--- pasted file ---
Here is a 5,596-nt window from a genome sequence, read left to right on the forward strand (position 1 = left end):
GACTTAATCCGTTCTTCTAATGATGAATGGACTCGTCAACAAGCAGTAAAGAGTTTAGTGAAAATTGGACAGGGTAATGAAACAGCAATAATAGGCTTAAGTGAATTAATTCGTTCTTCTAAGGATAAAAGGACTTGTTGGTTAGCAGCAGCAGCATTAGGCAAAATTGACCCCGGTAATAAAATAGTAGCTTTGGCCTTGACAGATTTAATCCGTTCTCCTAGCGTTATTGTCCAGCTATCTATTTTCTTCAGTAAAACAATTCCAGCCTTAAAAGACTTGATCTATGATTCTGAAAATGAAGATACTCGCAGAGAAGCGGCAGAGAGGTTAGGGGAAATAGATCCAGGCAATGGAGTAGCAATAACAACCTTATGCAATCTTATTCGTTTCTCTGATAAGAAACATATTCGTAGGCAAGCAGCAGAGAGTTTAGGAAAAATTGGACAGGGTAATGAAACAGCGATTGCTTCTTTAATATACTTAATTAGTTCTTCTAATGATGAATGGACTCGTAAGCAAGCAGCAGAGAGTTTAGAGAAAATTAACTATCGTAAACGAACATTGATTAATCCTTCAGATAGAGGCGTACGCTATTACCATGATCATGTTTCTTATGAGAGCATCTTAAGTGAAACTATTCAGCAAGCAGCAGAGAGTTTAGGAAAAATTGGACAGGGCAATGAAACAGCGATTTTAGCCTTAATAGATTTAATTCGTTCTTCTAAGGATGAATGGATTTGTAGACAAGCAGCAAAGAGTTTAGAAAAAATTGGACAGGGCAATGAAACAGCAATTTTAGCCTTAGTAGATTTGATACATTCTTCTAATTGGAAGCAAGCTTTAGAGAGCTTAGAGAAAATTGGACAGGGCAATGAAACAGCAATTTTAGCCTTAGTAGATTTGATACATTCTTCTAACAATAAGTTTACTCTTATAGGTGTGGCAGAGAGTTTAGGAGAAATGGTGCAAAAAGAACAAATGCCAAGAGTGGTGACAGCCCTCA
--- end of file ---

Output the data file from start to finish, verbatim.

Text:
Here is a 5,596-nt window from a genome sequence, read left to right on the forward strand (position 1 = left end):
GACTTAATCCGTTCTTCTAATGATGAATGGACTCGTCAACAAGCAGTAAAGAGTTTAGTGAAAATTGGACAGGGTAATGAAACAGCAATAATAGGCTTAAGTGAATTAATTCGTTCTTCTAAGGATAAAAGGACTTGTTGGTTAGCAGCAGCAGCATTAGGCAAAATTGACCCCGGTAATAAAATAGTAGCTTTGGCCTTGACAGATTTAATCCGTTCTCCTAGCGTTATTGTCCAGCTATCTATTTTCTTCAGTAAAACAATTCCAGCCTTAAAAGACTTGATCTATGATTCTGAAAATGAAGATACTCGCAGAGAAGCGGCAGAGAGGTTAGGGGAAATAGATCCAGGCAATGGAGTAGCAATAACAACCTTATGCAATCTTATTCGTTTCTCTGATAAGAAACATATTCGTAGGCAAGCAGCAGAGAGTTTAGGAAAAATTGGACAGGGTAATGAAACAGCGATTGCTTCTTTAATATACTTAATTAGTTCTTCTAATGATGAATGGACTCGTAAGCAAGCAGCAGAGAGTTTAGAGAAAATTAACTATCGTAAACGAACATTGATTAATCCTTCAGATAGAGGCGTACGCTATTACCATGATCATGTTTCTTATGAGAGCATCTTAAGTGAAACTATTCAGCAAGCAGCAGAGAGTTTAGGAAAAATTGGACAGGGCAATGAAACAGCGATTTTAGCCTTAATAGATTTAATTCGTTCTTCTAAGGATGAATGGATTTGTAGACAAGCAGCAAAGAGTTTAGAAAAAATTGGACAGGGCAATGAAACAGCAATTTTAGCCTTAGTAGATTTGATACATTCTTCTAATTGGAAGCAAGCTTTAGAGAGCTTAGAGAAAATTGGACAGGGCAATGAAACAGCAATTTTAGCCTTAGTAGATTTGATACATTCTTCTAACAATAAGTTTACTCTTATAGGTGTGGCAGAGAGTTTAGGAGAAATGGTGCAAAAAGAACAAATGCCAAGAGTGGTGACAGCCCTCA